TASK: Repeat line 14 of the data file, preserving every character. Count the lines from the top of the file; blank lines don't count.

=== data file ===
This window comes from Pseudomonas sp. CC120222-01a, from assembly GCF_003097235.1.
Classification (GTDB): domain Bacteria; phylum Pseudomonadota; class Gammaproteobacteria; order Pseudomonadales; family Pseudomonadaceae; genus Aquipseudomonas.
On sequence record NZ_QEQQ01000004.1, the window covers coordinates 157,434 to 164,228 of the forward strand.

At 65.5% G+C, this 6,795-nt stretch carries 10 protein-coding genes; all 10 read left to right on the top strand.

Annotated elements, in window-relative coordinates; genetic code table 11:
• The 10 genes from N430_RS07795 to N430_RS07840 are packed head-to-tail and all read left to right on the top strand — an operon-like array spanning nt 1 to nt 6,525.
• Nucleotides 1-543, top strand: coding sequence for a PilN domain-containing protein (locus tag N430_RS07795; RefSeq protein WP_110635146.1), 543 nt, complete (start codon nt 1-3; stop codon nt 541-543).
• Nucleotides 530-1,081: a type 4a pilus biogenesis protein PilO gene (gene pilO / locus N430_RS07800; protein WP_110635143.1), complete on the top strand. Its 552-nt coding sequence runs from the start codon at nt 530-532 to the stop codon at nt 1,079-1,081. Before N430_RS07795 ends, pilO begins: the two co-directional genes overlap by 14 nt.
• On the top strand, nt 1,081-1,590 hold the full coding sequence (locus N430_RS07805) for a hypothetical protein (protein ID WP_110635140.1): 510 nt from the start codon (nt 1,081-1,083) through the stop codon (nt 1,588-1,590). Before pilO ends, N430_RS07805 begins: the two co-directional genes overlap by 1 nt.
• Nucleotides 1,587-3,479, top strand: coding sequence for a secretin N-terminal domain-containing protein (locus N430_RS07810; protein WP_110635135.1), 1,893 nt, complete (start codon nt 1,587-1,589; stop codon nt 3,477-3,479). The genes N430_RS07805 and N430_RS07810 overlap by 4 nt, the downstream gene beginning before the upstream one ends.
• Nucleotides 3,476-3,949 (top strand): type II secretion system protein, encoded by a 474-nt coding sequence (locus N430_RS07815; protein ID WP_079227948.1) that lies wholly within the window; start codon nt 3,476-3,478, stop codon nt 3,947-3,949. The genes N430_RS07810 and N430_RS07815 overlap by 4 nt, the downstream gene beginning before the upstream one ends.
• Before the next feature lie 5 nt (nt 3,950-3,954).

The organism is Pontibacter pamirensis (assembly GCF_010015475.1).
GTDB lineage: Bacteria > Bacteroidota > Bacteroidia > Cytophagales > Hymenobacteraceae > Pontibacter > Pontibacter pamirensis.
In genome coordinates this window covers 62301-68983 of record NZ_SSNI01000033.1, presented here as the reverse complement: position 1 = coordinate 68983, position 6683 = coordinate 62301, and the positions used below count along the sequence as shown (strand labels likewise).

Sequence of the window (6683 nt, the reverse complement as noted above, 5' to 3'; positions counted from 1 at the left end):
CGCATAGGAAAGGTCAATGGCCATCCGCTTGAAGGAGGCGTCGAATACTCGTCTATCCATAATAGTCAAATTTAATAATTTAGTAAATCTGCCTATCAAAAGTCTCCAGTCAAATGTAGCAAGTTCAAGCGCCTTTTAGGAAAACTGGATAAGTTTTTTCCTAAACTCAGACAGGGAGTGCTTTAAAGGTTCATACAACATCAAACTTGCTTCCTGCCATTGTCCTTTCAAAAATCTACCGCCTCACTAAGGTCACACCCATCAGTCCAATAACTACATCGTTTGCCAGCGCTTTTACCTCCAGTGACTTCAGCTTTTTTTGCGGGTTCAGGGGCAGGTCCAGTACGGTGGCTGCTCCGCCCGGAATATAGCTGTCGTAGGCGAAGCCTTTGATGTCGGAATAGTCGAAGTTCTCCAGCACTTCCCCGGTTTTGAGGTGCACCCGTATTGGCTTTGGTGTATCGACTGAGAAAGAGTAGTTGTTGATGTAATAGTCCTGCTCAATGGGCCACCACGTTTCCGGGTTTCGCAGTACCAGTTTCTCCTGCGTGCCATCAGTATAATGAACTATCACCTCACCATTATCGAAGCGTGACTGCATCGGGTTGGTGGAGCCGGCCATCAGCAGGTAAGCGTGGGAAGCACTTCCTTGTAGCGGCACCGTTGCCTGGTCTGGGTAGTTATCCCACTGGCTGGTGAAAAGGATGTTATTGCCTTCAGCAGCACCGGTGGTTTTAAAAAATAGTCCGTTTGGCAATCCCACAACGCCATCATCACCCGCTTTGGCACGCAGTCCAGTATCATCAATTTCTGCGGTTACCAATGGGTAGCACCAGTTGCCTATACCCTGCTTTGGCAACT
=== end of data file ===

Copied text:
GTDB lineage: Bacteria > Bacteroidota > Bacteroidia > Cytophagales > Hymenobacteraceae > Pontibacter > Pontibacter pamirensis.